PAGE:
In 1984, a five-year comprehensive program, called “The Security Project”, was launched by the Institute. Its opening statement, entitled “Political Choice,” had these prophetic, concluding paragraphs:
“Freedom is inseparable from national security—freedom from costly and dangerous foreign adventures, and freedom to pursue a healthy, productive, and meaningful life at home. The enjoyment of the one is intimately linked to the avoidance of the other. Only when we throw off the fixation with military force as the cornerstone of our security will we have resources sufficient to address longstanding economic and social problems that plague our communities.
It is not coincidental that this nation’s factories, railroads, highways, and social fabric have fallen into a simultaneous state of disrepair. The decay of the public infrastructure and industrial base has taken a high toll in unemployment: lost jobs that would have provided paychecks for family breadwinners. Neither is it coincidental that the American Dream of college education and home ownership has become ever more remote from greater number of citizens at a time when the Pentagon has run up record budgets. Nor that the destitute and disabled have been forced to give up the food programs, health care, and other social services that provided what little personal security they have known. Nor that during the current weapons boom so many within the precarious middle class have lost ground and fallen into the ranks of the working poor.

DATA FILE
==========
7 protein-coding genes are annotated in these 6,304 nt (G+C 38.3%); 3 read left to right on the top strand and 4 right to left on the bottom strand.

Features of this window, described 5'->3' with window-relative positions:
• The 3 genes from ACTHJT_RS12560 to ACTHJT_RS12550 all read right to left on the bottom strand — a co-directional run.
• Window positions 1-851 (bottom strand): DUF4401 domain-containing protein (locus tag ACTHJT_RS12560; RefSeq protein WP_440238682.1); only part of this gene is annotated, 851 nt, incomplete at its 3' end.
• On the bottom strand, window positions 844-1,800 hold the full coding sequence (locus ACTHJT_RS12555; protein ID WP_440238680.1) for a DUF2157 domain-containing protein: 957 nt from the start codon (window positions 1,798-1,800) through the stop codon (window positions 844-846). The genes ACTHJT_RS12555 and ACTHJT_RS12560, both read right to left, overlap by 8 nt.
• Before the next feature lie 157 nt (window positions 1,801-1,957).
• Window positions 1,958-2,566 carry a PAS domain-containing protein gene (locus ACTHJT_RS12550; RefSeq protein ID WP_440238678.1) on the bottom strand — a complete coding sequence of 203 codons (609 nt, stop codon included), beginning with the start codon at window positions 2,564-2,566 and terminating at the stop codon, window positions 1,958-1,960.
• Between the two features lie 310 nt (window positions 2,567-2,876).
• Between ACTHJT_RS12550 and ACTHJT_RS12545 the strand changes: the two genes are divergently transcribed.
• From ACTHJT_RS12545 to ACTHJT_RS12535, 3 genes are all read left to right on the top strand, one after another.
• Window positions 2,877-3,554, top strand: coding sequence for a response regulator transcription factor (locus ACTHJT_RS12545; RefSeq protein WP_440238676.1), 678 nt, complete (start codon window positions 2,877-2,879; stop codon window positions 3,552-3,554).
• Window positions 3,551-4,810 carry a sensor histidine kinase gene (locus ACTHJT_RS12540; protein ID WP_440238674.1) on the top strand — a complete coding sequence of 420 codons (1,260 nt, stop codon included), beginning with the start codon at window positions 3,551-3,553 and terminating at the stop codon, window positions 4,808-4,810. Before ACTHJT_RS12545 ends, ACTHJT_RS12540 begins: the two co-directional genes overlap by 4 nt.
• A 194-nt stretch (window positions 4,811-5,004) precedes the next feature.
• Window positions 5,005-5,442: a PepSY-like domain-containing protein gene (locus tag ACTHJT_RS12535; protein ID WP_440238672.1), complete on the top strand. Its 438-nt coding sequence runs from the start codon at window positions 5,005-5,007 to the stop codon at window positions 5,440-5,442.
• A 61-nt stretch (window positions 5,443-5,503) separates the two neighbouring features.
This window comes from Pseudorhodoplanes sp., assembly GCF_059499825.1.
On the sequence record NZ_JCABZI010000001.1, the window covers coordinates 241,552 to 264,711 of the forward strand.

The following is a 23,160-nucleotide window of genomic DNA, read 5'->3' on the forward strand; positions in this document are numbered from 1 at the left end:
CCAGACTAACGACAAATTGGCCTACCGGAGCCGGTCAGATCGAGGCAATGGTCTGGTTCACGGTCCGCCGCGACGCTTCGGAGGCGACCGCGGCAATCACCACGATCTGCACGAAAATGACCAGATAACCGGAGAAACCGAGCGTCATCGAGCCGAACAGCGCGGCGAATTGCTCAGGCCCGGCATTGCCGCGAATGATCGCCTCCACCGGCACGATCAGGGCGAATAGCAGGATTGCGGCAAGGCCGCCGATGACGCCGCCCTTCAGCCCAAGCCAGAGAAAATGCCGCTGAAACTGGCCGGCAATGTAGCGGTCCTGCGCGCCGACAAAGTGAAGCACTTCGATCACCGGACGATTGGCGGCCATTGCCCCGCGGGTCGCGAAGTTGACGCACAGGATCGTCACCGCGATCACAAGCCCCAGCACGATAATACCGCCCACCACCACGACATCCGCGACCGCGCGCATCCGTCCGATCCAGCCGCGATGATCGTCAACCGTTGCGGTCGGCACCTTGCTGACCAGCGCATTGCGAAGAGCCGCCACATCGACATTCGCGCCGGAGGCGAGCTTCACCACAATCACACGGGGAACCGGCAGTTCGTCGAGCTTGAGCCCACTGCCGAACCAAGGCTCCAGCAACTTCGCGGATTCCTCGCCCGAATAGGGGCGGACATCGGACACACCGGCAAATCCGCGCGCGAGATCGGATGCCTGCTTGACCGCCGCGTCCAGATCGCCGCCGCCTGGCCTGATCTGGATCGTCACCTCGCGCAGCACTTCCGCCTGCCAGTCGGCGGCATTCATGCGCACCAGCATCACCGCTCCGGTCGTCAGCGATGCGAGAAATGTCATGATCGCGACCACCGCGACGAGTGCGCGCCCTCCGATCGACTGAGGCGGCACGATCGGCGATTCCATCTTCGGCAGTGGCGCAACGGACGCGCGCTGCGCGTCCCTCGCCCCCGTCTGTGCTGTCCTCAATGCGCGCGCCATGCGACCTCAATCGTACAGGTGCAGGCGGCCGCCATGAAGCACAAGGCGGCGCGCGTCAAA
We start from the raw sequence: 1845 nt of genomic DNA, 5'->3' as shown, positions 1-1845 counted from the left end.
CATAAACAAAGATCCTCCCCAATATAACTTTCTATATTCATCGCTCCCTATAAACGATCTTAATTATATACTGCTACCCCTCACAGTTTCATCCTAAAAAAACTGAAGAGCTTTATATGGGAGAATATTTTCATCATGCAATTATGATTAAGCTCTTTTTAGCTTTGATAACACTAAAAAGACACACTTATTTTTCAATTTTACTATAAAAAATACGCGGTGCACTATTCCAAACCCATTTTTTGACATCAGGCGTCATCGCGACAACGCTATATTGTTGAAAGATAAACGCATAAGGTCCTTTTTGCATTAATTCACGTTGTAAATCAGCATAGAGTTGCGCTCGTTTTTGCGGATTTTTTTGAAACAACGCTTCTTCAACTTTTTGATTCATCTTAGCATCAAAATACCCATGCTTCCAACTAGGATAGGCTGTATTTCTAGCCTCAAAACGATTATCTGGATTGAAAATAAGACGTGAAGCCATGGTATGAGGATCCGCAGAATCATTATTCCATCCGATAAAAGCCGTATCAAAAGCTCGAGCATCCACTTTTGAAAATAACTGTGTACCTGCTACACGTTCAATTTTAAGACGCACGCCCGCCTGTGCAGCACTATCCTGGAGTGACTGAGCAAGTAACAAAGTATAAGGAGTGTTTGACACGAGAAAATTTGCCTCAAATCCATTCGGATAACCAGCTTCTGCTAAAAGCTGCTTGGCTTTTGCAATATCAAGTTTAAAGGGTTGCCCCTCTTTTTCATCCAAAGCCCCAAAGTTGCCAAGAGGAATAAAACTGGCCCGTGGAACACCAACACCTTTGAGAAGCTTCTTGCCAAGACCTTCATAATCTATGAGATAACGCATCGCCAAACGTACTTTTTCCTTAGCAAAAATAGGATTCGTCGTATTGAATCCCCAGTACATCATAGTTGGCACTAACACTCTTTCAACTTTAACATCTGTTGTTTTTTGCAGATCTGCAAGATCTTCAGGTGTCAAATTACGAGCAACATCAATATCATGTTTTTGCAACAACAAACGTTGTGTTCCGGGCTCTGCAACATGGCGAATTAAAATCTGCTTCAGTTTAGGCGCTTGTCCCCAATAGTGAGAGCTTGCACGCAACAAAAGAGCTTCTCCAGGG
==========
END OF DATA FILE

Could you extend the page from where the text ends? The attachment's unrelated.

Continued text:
None of this is the work of an invisible hand looming over the marketplace. Neither can it be attributed to the mysteries of fiscal or monetary theories. These high costs and inequitable consequences are, plain and simple, the outcome of political choice. As such, the devastating effects of recent obsessions and priorities can be reversed through a united determination of vision and will.
The time has come to ask ourselves where we want America to be, next year, five years from now, in the year 2000.”
Over the next five years, The Security Project team of analysts published over 50 separate reports and released two major summary reports. These were distributed widely to hundreds of elected officials, policymakers, activists, and the media. Major columnists in the New York Times and the Washington Postreported favorably on the Institute’s work.
National public opinion polls were conducted in 1997 and 1989 by Stanley Greenberg and his associates based on our central themes and policy recommendations, which soon were taken up by candidates for the Presidency of the United States—most famously by Bill Clinton when he argued successfully in his 1992 campaign that: “It’s the economy, stupid.”